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ISSUED: 1133 AM CDT THU APR 17 2014
Day 1 Surface Map Jump To Hydro Section Jump To Hydro Section
Day 2 Surface Map

Day 3 Surface Map


An upper air disturbance developed over the Colorado Rockies the past 24 hours and is moving into the Texas panhandle now. This trough produced rain, with snow at higher elevations, across Colorado and northeast New Mexico. Snow water equivalent readings of between 0.50 and 1.10 inches were noted over the eastern slopes of the Rockies. As this disturbance moves across Kansas and Oklahoma today and tonight most of the showers associated with this trough will be to the north of the WGRFC area. Some rain may occur across northern Texas but it will not be significant. This disturbance will be east of our region late tonight. Meanwhile, a second upper disturbance has been crossing south Texas. This disturbance produced showers and thunderstorms this morning along and near the middle and upper Texas Gulf coast. This disturbance will move east of the WGRFC area this evening.

On Friday a weak ridge of high pressure will bring mostly dry weather to the WGRFC area (except the far western portions). But by Friday night a new upper atmospheric low pressure system will be moving through the Desert Southwest. Moisture will be increasing ahead of this disturbance, and rainfall will begin to develop across portions of New Mexico and west Texas Friday night. Then as the disturbance moves eastward the rain is forecast to become fairly widespread (but not necessarily heavy) on Saturday and Sunday across especially the northwest half of Texas. Since the upper disturbance will be weakening as it moves over Oklahoma and Kansas by Sunday night only light to moderate amounts of rainfall are expected from the storm this weekend. The upper level disturbance is forecast to move to the east on Monday and the light rain will end.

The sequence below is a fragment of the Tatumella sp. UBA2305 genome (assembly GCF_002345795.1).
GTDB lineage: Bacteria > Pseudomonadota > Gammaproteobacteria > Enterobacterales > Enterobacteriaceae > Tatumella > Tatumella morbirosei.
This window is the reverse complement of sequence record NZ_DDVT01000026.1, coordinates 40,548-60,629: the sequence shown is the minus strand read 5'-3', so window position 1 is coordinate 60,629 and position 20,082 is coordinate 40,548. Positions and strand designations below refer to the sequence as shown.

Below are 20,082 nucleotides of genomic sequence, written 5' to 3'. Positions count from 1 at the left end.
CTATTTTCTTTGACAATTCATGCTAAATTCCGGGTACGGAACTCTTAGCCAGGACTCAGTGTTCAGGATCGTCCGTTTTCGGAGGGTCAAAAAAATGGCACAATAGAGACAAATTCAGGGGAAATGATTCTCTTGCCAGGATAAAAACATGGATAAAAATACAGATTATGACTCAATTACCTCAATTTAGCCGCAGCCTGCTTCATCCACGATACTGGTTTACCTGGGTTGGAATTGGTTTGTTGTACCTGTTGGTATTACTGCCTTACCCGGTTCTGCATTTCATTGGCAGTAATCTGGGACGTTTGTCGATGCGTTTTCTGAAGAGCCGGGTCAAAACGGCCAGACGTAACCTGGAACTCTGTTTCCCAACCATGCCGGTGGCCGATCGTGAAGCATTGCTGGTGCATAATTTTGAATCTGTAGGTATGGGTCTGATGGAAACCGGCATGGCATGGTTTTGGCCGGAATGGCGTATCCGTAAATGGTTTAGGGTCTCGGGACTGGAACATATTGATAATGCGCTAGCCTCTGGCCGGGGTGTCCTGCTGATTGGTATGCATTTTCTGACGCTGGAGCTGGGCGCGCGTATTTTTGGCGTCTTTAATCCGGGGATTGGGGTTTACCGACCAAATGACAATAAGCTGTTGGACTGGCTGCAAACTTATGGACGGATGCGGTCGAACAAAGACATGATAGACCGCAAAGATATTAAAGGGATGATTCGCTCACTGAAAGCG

A ridge of high pressure is forecast to develop over the Rocky Mountains Monday night into Tuesday and mostly dry weather conditions will result.